by Cem Ertekin
On September 12, Kahentinetha of the Bear Clan, a kahtihon’tia:kwenio (women titleholder), from the nearby Kahnawake Mohawk community sent a notice of seizure to McGill University.
Speaking to The Daily, Kahentinetha said, “I get the authority from the Kaia’nereh:kowa, that’s the law of the land. That’s where it comes from. I have a responsibility by our own law that I have to obey.”
According to Wampum 44 of the Kaia’nereh’ko:wa, the title held by the women “represents a trust obligation to maintain the land for the future generations of [the] Nation.”
Rotikstenha: “Our Sister wants her money now!”
The notice is an “objection to invasion of Kanien’kehá:ka land of Ono’ware:geh [Great Turtle Island] by McGill University, which was founded by a foreign royal charter in 1821, not according to the law of the land.”
In addition, the notice alleges that McGill University is violating the Kaia’nere:kowa, the Great Law of Peace of the Haudenosaunee, “by staying on [their] land without [their] permission.”
The notice further demands that McGill cease “developing technologies for surveillance, death, and destruction” on the occupied land. Kahentinetha explained that she sent the notice having observed and in support of the actions of Demilitarize McGill, a campus direct action group that demands that McGill halt its military research and development.
“I saw those students fighting to stop the manufacturing, or research that was being done on weapons of mass destruction for those companies. I saw that and I said, ‘You know what? These students – they’re doing what I should be doing,’” Kahentinetha said.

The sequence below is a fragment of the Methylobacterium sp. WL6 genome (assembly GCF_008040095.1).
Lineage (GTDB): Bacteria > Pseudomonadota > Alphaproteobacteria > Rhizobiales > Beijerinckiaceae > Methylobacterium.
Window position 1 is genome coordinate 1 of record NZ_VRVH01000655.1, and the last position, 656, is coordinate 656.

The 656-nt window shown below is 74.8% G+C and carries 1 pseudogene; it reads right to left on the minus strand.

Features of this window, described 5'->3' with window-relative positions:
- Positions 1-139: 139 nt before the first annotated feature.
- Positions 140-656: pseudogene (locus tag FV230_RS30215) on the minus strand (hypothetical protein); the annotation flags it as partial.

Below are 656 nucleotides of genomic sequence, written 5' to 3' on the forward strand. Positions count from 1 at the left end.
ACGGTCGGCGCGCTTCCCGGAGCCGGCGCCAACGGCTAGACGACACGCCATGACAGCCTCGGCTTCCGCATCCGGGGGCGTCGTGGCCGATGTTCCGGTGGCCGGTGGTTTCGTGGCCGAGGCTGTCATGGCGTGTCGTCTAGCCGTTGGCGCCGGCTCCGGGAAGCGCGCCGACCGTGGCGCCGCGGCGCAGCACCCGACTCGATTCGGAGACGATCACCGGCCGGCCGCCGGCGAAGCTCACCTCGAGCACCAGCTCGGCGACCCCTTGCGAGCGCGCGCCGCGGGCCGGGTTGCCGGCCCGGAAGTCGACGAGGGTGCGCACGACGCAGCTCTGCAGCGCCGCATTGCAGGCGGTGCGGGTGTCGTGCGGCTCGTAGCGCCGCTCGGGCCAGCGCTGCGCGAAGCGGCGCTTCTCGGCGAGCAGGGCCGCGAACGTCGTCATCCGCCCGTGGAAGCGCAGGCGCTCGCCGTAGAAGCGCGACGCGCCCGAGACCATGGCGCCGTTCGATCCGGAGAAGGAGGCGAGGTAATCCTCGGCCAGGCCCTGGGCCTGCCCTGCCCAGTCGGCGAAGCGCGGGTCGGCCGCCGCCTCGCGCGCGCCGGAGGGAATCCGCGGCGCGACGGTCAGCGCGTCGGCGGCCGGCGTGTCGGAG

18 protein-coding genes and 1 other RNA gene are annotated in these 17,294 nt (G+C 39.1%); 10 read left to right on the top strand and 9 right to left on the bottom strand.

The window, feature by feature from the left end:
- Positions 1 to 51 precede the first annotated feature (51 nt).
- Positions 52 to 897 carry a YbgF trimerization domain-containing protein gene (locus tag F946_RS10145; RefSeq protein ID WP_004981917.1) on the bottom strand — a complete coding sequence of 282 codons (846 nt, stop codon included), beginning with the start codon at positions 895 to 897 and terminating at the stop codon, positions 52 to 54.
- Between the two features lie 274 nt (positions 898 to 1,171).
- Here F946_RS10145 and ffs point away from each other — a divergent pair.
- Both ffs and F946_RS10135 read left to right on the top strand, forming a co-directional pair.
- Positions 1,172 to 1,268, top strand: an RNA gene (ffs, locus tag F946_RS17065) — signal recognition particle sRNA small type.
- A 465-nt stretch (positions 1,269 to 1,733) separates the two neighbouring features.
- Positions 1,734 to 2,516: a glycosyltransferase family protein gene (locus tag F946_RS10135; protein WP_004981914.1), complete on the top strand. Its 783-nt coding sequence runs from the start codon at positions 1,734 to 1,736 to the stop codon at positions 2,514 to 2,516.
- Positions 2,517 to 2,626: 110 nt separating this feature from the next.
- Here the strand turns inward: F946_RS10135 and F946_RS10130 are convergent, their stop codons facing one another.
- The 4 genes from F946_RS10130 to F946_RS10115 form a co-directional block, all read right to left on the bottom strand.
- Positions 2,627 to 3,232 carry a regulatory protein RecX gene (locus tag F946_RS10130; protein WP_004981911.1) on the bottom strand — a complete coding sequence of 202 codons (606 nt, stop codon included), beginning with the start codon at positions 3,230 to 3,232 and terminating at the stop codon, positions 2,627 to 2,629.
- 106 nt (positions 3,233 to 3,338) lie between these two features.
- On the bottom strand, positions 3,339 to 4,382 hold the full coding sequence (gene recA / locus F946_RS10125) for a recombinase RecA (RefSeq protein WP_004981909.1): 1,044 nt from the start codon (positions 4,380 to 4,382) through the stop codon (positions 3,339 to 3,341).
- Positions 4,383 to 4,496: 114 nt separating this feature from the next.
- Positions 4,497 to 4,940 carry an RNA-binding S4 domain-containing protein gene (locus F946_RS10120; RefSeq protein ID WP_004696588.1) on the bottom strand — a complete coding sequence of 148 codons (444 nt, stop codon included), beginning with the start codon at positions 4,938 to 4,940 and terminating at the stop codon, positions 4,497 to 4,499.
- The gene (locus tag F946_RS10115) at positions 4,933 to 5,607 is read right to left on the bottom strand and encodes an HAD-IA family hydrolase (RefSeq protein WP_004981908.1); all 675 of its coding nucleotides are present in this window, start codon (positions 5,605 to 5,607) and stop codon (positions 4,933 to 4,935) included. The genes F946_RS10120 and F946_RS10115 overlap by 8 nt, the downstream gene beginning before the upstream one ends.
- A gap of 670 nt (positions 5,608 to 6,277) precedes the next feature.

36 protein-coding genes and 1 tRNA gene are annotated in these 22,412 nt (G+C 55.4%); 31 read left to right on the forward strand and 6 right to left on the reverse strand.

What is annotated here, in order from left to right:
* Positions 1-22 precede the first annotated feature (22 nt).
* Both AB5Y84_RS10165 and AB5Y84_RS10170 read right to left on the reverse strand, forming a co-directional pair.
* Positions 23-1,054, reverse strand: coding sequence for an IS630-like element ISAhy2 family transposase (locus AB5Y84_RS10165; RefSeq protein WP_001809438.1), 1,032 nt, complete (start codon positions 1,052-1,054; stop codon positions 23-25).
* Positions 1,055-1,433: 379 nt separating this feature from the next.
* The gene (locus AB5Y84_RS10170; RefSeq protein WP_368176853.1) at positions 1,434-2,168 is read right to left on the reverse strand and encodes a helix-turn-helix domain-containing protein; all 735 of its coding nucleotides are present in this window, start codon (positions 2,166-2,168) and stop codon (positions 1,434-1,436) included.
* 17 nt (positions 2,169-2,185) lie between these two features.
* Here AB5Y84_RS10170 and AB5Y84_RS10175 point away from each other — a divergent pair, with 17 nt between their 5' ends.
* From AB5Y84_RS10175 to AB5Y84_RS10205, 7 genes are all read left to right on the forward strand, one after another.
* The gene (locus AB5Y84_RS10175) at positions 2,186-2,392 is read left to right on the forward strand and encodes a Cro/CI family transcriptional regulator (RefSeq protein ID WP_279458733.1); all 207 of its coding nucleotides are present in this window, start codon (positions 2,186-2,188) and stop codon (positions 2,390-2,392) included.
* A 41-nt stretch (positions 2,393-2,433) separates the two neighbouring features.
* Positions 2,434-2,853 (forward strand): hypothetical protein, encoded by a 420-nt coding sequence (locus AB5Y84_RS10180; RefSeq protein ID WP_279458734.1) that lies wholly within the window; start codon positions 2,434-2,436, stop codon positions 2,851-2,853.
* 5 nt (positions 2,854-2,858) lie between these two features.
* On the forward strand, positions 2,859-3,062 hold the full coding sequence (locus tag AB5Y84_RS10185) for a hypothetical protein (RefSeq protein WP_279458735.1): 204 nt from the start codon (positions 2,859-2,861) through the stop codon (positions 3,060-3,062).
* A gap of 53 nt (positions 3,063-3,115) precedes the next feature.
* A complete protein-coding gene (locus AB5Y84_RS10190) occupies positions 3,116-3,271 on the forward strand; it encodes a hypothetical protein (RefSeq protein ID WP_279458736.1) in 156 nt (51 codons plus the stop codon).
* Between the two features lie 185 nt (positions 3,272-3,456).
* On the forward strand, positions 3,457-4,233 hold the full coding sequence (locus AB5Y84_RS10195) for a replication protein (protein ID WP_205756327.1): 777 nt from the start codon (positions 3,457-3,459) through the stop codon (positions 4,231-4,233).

Aerial view of Mohwak Land the McGill University Campus
In an email to The Daily, Cadence O’Neal, an anti-military organizer at McGill, expressed her full support for the notice.
“The motivation behind the notice and the act of the notice itself are intimately tied to the work that anti-military organizers at McGill need to be doing. The statement articulates just how foundational settler colonialism and militarism are to the existence and prosperity of McGill as we know it today, ” O’Neal said.
In the mid-1800s, amidst a financial crisis, the pre-Confederation government of the Province of Canada loaned money to McGill, funded with money taken from the Six Nations’ Trust Funds, of which the government was the fiduciary trustee.
“We have never seen a document from McGill that they actually got our permission to build that university on our land and that we ever relinquished any title to our land.”
Speaking to The Daily in September 2014, Philip Monture, previously the director of the Land Claims Research Office at the Six Nations of the Grand River and the person who discovered the debt, had explained, “The Crown at the time was acting as our trustees – to do the best for the beneficiaries of our trust – and they failed.”
“In reality, they were using any revenues that were created from our lands and our resources to finance the country. We were the only bank in town. They were given the power of fiduciary trust, and they were fraudulent.”
James McGill Founder of the University
“We have never seen a document from McGill that they actually got our permission to build that university on our land and that we ever relinquished any title to our land,” Kahentinetha said.
“Where is the bill of sale? There is none! There is no evidence.”
According to Doug Sweet, McGill Director of Internal Communications, the University has not received the notice yet. In an email to The Daily, Sweet said, “We have addressed the loan issue repeatedly. It was repaid in full to the federal government.”Share